Contempt of Congress, Non-Members, and Jurney v. MacCracken
My Country – Contempt of Congress
On April 23, 1917, the Supreme Court held that Congress could not hold in contempt a US Attorney, who wrote a letter, charging that a subcommittee of the Judiciary Committee was endeavoring to interfere with investigations being made by a grand jury.
Historically, the House of Representatives could hold a non-member in contempt for attempting to bribe a Congressperson. Today, though, a non-member is held is contempt when they fail to comply with a subpoena.
Once a body of Congress has a contempt citation, the full chamber debates the charge like any other resolution. Members can filibuster and it moves with the same procedural rules as any other resolution. A majority vote must approve contempt of Congress. Once approved, Congress turns the matter over the U.S. attorney for the District of Columbia. That person may bring the matter before the grand jury.
Ironically, some believe the U.S. Attorney must bring a charge of contempt of Congress to a grand jury. But recently, the EPA Administrator under President Reagan, Anne Gorsuch, mother of the new Supreme Court Justice, never went before a grand jury. The Justice Department at the time refused to prosecute the case.
Over the years, the Supreme Court has issued many rulings regarding contempt of Congress.
Marshall v. Gordon, 243 U.S. 521 (1917)
The a Congressman charged the District Attorney of the Southern District of New York with misfeasance. After that concluded, the grand jury in the Southern District was investigating alleged illegal conduct of the Congressman. But before the grand jury issued any indictment, the Congressman requested the Judiciary Committee look into the charges against the District Attorney as impeachable offenses. A subcommittee was then appointed that the office of the District Attorney felt interfered with the grand jury proceedings.
At this point, the District Attorney address a leader to the chairman of the subcommittee stating he was the informant to a recent newspaper article that the subcommittee was investigating. The subcommittee then made a report concluding that the letter was “defamatory and insulting and tends to bring the House into public contempt and ridicule.” They found that the District Attorney was guilty of contempt of the House of Representatives.
The Court held this writing was no obstruction to the performance of legislative functions. The implied authority of holding a non-member in contempt needed to focus on the legislative powers. The Constitution did not guarantee this right, so it needed to flow from the rights granted.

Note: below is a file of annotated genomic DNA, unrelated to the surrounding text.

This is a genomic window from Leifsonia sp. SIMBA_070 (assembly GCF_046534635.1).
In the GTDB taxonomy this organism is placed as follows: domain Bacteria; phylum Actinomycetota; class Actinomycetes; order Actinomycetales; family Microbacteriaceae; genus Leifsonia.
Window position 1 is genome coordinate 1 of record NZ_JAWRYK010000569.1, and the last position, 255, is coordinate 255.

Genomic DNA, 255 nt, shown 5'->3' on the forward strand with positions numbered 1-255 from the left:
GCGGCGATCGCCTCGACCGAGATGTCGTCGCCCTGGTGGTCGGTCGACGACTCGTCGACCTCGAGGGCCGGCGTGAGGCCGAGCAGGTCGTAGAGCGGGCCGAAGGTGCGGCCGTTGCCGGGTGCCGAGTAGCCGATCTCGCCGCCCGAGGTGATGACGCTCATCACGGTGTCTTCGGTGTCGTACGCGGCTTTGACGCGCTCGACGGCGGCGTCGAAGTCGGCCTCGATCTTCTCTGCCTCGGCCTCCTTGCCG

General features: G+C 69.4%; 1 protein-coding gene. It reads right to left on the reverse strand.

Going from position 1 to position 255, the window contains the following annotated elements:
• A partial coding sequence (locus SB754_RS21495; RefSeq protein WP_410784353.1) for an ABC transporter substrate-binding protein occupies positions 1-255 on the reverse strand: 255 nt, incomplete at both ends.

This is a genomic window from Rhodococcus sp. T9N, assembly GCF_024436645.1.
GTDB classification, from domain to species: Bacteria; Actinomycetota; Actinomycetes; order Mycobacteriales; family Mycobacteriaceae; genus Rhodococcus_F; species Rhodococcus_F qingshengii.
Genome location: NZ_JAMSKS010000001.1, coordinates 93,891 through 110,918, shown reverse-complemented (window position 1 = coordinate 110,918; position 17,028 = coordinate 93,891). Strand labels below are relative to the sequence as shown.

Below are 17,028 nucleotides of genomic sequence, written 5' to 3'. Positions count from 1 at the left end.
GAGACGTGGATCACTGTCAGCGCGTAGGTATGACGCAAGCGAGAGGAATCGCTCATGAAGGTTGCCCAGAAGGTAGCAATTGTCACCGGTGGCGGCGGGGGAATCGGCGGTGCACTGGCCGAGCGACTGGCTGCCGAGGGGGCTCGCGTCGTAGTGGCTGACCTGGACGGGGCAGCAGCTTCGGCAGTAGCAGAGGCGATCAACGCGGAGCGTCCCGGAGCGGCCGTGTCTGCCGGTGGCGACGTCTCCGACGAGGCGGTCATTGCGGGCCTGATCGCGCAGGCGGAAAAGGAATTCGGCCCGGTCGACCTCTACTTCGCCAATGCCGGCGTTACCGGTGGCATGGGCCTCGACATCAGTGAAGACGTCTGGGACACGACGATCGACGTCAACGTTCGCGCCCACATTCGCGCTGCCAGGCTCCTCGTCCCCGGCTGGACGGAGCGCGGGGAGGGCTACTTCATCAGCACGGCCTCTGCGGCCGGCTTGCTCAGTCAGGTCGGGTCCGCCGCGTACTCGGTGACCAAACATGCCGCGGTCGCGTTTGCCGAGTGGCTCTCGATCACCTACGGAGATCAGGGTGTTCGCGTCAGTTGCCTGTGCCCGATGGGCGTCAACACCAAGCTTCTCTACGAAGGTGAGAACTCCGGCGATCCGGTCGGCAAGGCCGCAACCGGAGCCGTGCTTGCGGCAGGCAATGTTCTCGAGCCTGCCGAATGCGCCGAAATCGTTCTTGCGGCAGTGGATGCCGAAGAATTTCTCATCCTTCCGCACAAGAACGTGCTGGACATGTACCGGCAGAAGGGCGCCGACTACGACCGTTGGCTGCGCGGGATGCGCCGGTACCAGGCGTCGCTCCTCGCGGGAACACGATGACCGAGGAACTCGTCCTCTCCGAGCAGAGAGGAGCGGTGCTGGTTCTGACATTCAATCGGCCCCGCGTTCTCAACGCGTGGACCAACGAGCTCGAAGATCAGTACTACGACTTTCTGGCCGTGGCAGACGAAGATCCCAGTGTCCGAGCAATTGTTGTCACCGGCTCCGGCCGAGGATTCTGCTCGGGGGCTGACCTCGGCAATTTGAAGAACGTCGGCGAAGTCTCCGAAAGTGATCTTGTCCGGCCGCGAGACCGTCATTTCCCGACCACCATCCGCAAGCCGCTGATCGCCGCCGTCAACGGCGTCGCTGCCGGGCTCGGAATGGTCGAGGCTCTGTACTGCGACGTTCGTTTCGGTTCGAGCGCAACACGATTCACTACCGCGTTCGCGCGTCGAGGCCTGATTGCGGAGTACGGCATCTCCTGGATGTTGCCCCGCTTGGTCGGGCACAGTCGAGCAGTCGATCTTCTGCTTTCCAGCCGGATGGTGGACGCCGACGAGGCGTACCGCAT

Jurney v. MacCracken, 294 U.S. 125 (1935)
In 1935, the Court held the Senate had the power to punish for contempt of Congress when a witness had permitted the destruction of papers.
William P. MacCracken was arrested on February 12, 1934 when he declined to appear before the Senate. The citation directed MacCracken to show casue why the Senate should not punish he and two others for destroying papers.
Under a resolution from future Supreme Court Justice Hugo Black, the Senate established a special investigatory committee to inquire into the government’s system of awarding of air and ocean mail contracts. When called before the Special Committee to Investigate Air Mail and Ocean Mail Contracts, the participants failed to cooperate. One of those individuals was MacCracken. He asserted the papers were protected by attorney-client privilege. After the committee appealed again for the documents, MacCracken failed to cooperate and he ordered the removal and destruction of the papers.
To recover some of the documents, Hugo Black asked two postal workers to sort through trash bags searching for scraps of papers.
First, MacCracken argued that Congress could not use the contempt power just for punishment. Congress could only use the power if the non-member infringed on their legislative duties. However, writing for the majority, Justice Brandeis stated that the destruction of the papers were of a nature to obstruct the legislative process. He noted that Congress has asserted the right to punish a private citizen for a past and completed act since the beginning of our country.
Generally, Congress disciplines members when they get out of bounds. But they do not deal too often with non-members. When they do, it has become a political tool. White House Staff and officials become the most common targets. Congressional committees held Jack Quinn, Harriet Miers, Janet Reno, Eric Holder, and Josh Bolton all in contempt. Most recently, the House Committee on Oversight and Government Reform held Bryan Pagliano, the IT director for Hillary Clinton, in contempt for not appearing before the committee in September 2016. Nothing has happened since.